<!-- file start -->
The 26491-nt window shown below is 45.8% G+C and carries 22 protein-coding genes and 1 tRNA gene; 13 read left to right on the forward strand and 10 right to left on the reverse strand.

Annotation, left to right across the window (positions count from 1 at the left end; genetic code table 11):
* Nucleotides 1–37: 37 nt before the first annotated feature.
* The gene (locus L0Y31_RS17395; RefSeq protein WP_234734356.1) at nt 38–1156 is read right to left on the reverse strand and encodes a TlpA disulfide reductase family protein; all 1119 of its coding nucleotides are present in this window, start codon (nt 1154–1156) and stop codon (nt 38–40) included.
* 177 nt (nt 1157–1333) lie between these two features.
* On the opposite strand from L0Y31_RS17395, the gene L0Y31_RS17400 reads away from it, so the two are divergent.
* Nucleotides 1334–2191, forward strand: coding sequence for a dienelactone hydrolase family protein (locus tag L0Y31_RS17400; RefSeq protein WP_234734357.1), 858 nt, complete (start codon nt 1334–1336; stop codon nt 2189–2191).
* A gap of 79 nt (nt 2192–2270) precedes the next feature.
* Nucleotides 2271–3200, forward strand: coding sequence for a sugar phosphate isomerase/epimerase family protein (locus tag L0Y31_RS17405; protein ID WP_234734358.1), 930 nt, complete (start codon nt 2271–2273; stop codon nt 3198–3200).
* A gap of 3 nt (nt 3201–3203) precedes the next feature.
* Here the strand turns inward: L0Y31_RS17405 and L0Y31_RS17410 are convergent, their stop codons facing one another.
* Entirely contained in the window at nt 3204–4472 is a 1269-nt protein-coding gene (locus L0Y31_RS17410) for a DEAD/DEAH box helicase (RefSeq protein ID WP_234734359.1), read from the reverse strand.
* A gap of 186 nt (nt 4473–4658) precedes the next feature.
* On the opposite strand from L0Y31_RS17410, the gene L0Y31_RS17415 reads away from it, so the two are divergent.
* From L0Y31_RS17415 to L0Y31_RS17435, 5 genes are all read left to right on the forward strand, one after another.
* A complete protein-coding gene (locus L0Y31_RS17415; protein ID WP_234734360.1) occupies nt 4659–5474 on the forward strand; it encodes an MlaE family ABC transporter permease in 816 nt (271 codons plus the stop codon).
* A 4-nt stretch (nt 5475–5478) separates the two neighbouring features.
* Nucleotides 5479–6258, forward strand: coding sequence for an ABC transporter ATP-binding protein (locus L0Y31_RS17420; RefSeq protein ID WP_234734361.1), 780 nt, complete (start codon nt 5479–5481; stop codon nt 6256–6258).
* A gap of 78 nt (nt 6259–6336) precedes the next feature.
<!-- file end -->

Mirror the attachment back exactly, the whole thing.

The 26491-nt window shown below is 45.8% G+C and carries 22 protein-coding genes and 1 tRNA gene; 13 read left to right on the forward strand and 10 right to left on the reverse strand.

Annotation, left to right across the window (positions count from 1 at the left end; genetic code table 11):
* Nucleotides 1–37: 37 nt before the first annotated feature.
* The gene (locus L0Y31_RS17395; RefSeq protein WP_234734356.1) at nt 38–1156 is read right to left on the reverse strand and encodes a TlpA disulfide reductase family protein; all 1119 of its coding nucleotides are present in this window, start codon (nt 1154–1156) and stop codon (nt 38–40) included.
* 177 nt (nt 1157–1333) lie between these two features.
* On the opposite strand from L0Y31_RS17395, the gene L0Y31_RS17400 reads away from it, so the two are divergent.
* Nucleotides 1334–2191, forward strand: coding sequence for a dienelactone hydrolase family protein (locus tag L0Y31_RS17400; RefSeq protein WP_234734357.1), 858 nt, complete (start codon nt 1334–1336; stop codon nt 2189–2191).
* A gap of 79 nt (nt 2192–2270) precedes the next feature.
* Nucleotides 2271–3200, forward strand: coding sequence for a sugar phosphate isomerase/epimerase family protein (locus tag L0Y31_RS17405; protein ID WP_234734358.1), 930 nt, complete (start codon nt 2271–2273; stop codon nt 3198–3200).
* A gap of 3 nt (nt 3201–3203) precedes the next feature.
* Here the strand turns inward: L0Y31_RS17405 and L0Y31_RS17410 are convergent, their stop codons facing one another.
* Entirely contained in the window at nt 3204–4472 is a 1269-nt protein-coding gene (locus L0Y31_RS17410) for a DEAD/DEAH box helicase (RefSeq protein ID WP_234734359.1), read from the reverse strand.
* A gap of 186 nt (nt 4473–4658) precedes the next feature.
* On the opposite strand from L0Y31_RS17410, the gene L0Y31_RS17415 reads away from it, so the two are divergent.
* From L0Y31_RS17415 to L0Y31_RS17435, 5 genes are all read left to right on the forward strand, one after another.
* A complete protein-coding gene (locus L0Y31_RS17415; protein ID WP_234734360.1) occupies nt 4659–5474 on the forward strand; it encodes an MlaE family ABC transporter permease in 816 nt (271 codons plus the stop codon).
* A 4-nt stretch (nt 5475–5478) separates the two neighbouring features.
* Nucleotides 5479–6258, forward strand: coding sequence for an ABC transporter ATP-binding protein (locus L0Y31_RS17420; RefSeq protein ID WP_234734361.1), 780 nt, complete (start codon nt 5479–5481; stop codon nt 6256–6258).
* A gap of 78 nt (nt 6259–6336) precedes the next feature.